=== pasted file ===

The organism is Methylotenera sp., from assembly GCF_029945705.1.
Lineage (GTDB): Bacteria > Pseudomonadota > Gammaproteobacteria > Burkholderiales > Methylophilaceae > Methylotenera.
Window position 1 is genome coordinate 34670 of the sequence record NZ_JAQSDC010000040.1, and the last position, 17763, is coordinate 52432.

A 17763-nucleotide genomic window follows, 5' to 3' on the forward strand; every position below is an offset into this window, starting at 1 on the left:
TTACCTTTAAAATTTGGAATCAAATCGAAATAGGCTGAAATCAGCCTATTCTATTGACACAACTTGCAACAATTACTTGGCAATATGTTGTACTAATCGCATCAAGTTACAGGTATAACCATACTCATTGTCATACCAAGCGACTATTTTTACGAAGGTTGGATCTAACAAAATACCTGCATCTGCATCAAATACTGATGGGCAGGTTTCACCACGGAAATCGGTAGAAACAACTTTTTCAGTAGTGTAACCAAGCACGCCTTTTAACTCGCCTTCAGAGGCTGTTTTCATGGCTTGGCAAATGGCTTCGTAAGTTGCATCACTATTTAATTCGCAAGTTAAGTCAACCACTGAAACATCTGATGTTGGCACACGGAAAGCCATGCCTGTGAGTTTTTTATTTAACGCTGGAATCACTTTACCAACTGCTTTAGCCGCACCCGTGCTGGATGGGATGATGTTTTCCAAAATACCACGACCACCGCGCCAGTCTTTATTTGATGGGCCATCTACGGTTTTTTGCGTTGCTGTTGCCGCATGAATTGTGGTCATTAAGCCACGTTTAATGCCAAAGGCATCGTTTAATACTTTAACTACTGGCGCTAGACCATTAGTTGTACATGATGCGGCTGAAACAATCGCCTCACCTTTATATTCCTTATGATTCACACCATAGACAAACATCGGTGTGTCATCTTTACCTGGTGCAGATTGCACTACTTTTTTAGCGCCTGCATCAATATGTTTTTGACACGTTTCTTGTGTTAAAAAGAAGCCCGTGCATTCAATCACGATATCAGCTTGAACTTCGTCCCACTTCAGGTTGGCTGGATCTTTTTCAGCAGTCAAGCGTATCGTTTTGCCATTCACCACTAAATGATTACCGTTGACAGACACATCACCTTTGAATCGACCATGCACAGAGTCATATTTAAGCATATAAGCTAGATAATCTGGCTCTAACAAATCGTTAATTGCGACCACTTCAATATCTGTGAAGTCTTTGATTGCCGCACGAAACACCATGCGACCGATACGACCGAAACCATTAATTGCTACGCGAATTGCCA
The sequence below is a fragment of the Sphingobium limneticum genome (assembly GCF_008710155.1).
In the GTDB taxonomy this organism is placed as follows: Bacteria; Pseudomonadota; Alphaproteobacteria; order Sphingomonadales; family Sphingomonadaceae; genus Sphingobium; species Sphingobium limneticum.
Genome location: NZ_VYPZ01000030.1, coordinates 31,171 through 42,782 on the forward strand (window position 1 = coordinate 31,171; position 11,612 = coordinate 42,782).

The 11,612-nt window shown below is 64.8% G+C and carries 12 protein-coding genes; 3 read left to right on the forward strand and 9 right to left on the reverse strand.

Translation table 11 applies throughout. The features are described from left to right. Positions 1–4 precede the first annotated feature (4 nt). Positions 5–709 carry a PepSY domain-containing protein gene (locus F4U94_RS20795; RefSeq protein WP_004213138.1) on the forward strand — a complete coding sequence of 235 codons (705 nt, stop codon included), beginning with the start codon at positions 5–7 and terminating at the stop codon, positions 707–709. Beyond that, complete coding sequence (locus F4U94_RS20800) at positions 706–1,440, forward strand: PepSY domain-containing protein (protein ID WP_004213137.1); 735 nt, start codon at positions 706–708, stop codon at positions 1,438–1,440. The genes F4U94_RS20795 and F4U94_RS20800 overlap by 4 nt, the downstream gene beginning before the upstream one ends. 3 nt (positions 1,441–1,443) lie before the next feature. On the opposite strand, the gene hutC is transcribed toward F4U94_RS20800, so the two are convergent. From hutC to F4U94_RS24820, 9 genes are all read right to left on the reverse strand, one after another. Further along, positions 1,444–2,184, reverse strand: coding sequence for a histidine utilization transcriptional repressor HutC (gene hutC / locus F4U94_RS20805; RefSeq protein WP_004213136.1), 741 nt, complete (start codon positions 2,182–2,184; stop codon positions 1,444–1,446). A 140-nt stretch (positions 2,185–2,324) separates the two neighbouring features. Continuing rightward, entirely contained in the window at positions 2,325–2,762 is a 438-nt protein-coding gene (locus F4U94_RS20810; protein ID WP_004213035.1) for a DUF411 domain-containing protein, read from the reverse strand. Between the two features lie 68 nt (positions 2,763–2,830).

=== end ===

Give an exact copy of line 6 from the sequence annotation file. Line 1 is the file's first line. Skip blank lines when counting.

The sequence below is a fragment of the Sphingobium limneticum genome (assembly GCF_008710155.1).